Each early level of Saxon has a morning meeting strip. They can be found in the beginning of each Teacher’s Edition, just after the List of Materials and before the Lessons begin. I make a copy of the meeting strips, cut out 2 of them and laminate them. I laminate two of them because we have “lost” some along the way and it is just easier to have a spare. Laminating is your friend for Saxon Math and cuts down on the myriad of papers. I have my kids fill out their meeting strips with wet-erase markers (I like these and these) and wash them off at the end of our math sessions.

Coins and Coin Cups

Counting coins is a morning math meeting activity the student will do every day. Counting coins each day is a pain. Scouring the house for more pennies is a pain. So, I do it once – at the beginning of the year.

Saxon thoughtfully provides an accurate count of the coins you will need for each level. You can find it on the same page where a list of materials needed for the year is found. For Math 1, it is page iv (same as the Calendar Patterns). For Math 2, it is also page iv.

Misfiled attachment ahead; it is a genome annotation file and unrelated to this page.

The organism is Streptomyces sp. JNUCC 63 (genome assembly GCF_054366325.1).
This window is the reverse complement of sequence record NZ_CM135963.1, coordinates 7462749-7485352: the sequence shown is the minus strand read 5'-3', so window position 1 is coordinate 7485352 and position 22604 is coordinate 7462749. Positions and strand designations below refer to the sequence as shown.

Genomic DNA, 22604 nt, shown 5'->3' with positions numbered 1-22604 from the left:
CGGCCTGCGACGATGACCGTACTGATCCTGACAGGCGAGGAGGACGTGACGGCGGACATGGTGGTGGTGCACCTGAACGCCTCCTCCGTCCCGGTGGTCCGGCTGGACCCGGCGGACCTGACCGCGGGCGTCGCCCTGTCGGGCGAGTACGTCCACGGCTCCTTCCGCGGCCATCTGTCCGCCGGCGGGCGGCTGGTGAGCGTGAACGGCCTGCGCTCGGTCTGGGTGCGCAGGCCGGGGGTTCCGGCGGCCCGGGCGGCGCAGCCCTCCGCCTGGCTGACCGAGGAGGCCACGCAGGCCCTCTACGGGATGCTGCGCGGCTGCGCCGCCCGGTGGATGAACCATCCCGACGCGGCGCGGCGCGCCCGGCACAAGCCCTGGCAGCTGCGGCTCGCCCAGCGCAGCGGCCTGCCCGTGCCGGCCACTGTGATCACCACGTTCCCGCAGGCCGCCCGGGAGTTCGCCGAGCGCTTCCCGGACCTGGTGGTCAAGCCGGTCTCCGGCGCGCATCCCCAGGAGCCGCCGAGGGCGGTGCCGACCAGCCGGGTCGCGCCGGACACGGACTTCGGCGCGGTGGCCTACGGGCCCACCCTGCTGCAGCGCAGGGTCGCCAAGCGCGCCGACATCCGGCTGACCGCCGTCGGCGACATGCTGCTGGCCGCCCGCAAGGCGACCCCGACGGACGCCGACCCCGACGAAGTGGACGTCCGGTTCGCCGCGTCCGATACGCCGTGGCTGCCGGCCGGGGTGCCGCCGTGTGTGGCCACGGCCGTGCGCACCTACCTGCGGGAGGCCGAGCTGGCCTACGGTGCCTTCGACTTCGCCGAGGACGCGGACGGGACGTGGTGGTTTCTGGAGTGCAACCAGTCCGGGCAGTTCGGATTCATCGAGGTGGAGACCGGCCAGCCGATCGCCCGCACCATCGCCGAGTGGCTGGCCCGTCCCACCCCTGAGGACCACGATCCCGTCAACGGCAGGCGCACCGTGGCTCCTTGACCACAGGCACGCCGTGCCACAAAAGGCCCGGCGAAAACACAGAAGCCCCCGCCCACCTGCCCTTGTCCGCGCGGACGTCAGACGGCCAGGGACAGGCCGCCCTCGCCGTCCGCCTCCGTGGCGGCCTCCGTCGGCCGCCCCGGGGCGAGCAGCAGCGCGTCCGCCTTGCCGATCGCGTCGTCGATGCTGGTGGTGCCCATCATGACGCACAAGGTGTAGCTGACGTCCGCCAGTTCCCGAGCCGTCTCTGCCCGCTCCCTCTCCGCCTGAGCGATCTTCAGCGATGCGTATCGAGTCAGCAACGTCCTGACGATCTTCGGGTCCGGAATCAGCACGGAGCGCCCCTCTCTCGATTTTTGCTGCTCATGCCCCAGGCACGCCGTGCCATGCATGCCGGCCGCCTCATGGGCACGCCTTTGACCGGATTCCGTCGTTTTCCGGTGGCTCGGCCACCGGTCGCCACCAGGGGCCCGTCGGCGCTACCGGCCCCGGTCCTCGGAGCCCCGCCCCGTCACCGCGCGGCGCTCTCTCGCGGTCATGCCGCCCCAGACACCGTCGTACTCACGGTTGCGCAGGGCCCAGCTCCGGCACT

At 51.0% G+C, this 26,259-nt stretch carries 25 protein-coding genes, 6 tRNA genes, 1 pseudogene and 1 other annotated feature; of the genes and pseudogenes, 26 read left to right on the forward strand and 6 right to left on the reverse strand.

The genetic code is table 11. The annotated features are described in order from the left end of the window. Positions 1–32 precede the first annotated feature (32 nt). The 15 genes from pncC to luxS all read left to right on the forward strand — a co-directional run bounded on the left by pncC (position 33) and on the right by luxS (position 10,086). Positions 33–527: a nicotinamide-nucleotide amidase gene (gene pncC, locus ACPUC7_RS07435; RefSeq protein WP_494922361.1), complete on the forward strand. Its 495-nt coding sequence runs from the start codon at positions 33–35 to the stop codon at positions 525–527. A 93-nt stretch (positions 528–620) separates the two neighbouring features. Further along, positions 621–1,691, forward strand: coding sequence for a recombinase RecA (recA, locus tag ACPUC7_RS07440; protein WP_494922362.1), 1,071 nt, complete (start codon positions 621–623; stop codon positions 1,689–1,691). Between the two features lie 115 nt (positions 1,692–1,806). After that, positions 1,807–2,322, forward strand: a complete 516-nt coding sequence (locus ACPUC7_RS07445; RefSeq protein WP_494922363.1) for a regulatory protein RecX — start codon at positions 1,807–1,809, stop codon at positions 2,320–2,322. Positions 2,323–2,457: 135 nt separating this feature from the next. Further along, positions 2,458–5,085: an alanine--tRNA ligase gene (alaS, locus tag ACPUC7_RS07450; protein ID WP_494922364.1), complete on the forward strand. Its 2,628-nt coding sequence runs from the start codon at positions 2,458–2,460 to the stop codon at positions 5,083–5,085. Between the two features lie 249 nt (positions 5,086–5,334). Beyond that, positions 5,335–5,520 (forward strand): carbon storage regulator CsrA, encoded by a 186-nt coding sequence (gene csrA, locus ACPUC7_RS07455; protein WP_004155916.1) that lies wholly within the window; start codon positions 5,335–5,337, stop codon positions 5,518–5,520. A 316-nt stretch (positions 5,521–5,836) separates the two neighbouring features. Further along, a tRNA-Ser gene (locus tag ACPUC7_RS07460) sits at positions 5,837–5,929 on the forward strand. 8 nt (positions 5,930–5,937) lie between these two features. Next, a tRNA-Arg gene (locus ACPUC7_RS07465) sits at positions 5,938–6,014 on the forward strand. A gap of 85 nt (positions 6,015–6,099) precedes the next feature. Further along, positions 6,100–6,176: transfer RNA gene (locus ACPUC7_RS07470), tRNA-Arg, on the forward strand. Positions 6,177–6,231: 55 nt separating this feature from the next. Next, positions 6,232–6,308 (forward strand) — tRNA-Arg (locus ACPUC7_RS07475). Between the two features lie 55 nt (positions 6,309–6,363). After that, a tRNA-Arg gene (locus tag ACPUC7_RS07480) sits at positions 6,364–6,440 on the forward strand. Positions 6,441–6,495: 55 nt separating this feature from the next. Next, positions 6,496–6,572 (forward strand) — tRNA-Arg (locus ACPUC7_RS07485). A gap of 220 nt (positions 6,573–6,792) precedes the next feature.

I typically, grab my coin jar and start counting out coins. For Math 1, the count of pennies is kind of large. You may consider a trip to the bank to get some rolled pennies to set aside for later in the year.

Once I have all the coins necessary for the year, I put them in a plastic baggie and label it by its year.

I also designate a coin cup for the year. I label these: “[name of the student]’s coin cup.

Since I am teaching more than one level of Saxon Math this year, I put the coin cups and the extra coins into a plastic bin, along with some of the “other supplies” for the year. These include a deck of cards, scissors, glue, etc.

You will not need the coins or the coin cup on the first day of Saxon Math 1-2. But having all this prepped and ready to go makes the transition into using them smooth.

Two Weeks Ahead

All the above things are to prep for the year ahead. After I have completed the year’s prep, I move to my first Saxon Math prep session. I have a prep session twice a month. I have written about this in detail here. It is what has kept me sane and on track for teaching Saxon Math in the early years.

My prep sessions are simple. I look at what lies ahead for the next two weeks and gather all the materials I will need for those lessons into one central location.